Academic journal article The International Journal of African Historical Studies

Invisible Hands: Child Labor and the State in Colonial Zimbabwe

Academic journal article The International Journal of African Historical Studies

Invisible Hands: Child Labor and the State in Colonial Zimbabwe

Article excerpt

Invisible Hands: Child Labor and the State in Colonial Zimbabwe. By Beverly Carolease Grier. Social History of Africa. Portsmouth, N.H.: Heinemann, 2006. Pp. xii, 284; 19 illustrations. $29.95 paper.

Beverly Grier's monograph, Invisible Hands: Child Labor and the State in Colonial Zimbabwe, is a welcome addition to the historiography of Zimbabwe and to the emerging field of child studies in Africa. By a careful reading of archival documents and attending to often brief comments or off-handed observations in secondary sources, Grier manages to bring to light significant detail about child labor from about the mid-nineteenth century to the 1950s in colonial Zimbabwe.

Combining current analytics of the social construction of childhood with feminist political economy approaches to labor migration in African settler colonies, Grier examines the role children played in the social reproduction and forms of capital accumulation found in (and promoted by) patriarchal households in late precolonial societies, in settler enterprises, and state legislation and policies in colonial Zimbabwe, while highlighting children's agency in terms of resistance to the demands made upon them. She starts with a chapter sketching out the gender and generational division of labor, socio-cultural categories of age, and forms of power and appropriation shaping male and female children's labor in nineteenth-century Shona and Ndebele societies. Although reliant on scattered references and academic models of precolonial social formations in southern Africa, this chapter nicely sets up her main argument concerning how early colonial political and economic practices and sociocultural forms of generation and race interacted with these precolonial arrangements, taking advantage of some of the preexisting forms of authority for settler capital accumulation and being taken advantage of by African youth escaping demands of parents and other relatives and guardians.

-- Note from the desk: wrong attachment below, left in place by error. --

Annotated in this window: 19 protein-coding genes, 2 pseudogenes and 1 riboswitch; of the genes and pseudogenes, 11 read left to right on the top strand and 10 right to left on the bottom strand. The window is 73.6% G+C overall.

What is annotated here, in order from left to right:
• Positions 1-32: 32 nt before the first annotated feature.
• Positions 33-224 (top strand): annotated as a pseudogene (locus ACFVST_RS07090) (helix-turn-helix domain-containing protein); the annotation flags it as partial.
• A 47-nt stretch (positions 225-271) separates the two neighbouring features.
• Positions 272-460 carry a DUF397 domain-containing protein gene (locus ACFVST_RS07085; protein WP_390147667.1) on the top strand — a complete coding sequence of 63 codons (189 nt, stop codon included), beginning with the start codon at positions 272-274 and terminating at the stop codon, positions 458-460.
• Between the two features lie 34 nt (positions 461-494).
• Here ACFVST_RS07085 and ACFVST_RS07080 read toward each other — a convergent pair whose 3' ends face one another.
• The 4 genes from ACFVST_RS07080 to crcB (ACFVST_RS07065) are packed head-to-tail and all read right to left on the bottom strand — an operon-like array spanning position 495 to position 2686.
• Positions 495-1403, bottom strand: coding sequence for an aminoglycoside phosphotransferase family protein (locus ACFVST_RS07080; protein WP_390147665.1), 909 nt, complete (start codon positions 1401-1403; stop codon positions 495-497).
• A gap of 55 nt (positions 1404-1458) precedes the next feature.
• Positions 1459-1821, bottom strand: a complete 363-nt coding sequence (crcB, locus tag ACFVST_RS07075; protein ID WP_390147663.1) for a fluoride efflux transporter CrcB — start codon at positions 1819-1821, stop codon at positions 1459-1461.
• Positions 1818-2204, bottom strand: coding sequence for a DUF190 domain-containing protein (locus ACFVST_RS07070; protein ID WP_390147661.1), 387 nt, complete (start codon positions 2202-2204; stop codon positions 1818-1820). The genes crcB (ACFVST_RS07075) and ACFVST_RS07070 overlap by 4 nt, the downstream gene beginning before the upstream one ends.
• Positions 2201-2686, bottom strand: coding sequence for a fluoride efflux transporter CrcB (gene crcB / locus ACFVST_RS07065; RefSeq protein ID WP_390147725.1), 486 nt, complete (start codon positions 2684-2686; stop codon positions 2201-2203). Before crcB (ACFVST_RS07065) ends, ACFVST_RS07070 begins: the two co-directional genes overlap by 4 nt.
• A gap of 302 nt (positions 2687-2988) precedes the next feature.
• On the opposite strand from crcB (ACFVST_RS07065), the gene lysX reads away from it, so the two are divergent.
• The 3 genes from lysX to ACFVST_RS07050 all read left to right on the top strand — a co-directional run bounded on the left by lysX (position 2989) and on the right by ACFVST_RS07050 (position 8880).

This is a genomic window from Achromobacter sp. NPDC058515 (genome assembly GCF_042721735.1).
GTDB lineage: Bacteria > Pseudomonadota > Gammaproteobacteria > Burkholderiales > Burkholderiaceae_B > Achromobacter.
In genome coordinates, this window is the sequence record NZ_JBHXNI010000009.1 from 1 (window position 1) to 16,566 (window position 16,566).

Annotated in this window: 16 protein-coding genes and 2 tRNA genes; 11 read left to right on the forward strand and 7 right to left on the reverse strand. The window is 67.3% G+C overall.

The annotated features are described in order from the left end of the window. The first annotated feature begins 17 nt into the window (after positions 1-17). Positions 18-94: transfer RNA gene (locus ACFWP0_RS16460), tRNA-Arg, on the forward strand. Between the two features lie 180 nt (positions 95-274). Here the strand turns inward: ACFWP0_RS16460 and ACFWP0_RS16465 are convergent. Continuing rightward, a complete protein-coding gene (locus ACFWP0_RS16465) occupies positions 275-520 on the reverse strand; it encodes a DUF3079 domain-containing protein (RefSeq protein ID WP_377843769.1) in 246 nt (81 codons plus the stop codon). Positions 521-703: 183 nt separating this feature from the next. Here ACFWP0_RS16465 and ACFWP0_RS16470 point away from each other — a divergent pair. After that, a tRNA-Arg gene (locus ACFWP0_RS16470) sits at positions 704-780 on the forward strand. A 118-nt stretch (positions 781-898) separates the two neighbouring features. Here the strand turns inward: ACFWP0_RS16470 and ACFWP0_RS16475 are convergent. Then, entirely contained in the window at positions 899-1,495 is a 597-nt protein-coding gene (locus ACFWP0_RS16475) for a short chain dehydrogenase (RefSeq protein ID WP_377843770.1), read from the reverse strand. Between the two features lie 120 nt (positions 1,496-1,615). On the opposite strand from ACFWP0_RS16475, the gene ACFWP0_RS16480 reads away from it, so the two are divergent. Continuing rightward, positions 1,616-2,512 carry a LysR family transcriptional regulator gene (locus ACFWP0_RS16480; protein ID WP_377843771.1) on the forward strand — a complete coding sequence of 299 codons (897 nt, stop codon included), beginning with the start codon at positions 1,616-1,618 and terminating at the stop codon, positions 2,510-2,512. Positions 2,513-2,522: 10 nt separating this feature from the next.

In the remaining chapters, Grier tacks back and forth between different sectors such as peasant agriculture in the native reserves, European farms, the mines, and the urban areas, examining how changes in production and legislation were often intimately interconnected to struggles over control of children's labor and definitions of childhood itself. Grier argues that whereas rural African patriarchs often sought to emphasize the junior status of children to bend them to their own strategies of accumulation and survival as a way to minimize their own dependence on settler economic subjugation, many African boys and girls drew on European understandings of childhood, colonial regulations, and entered settler labor markets as a way to try to alter their home situation. …

Search by... Author
Show... All Results Primary Sources Peer-reviewed

Oops!

An unknown error has occurred. Please click the button below to reload the page. If the problem persists, please try again in a little while.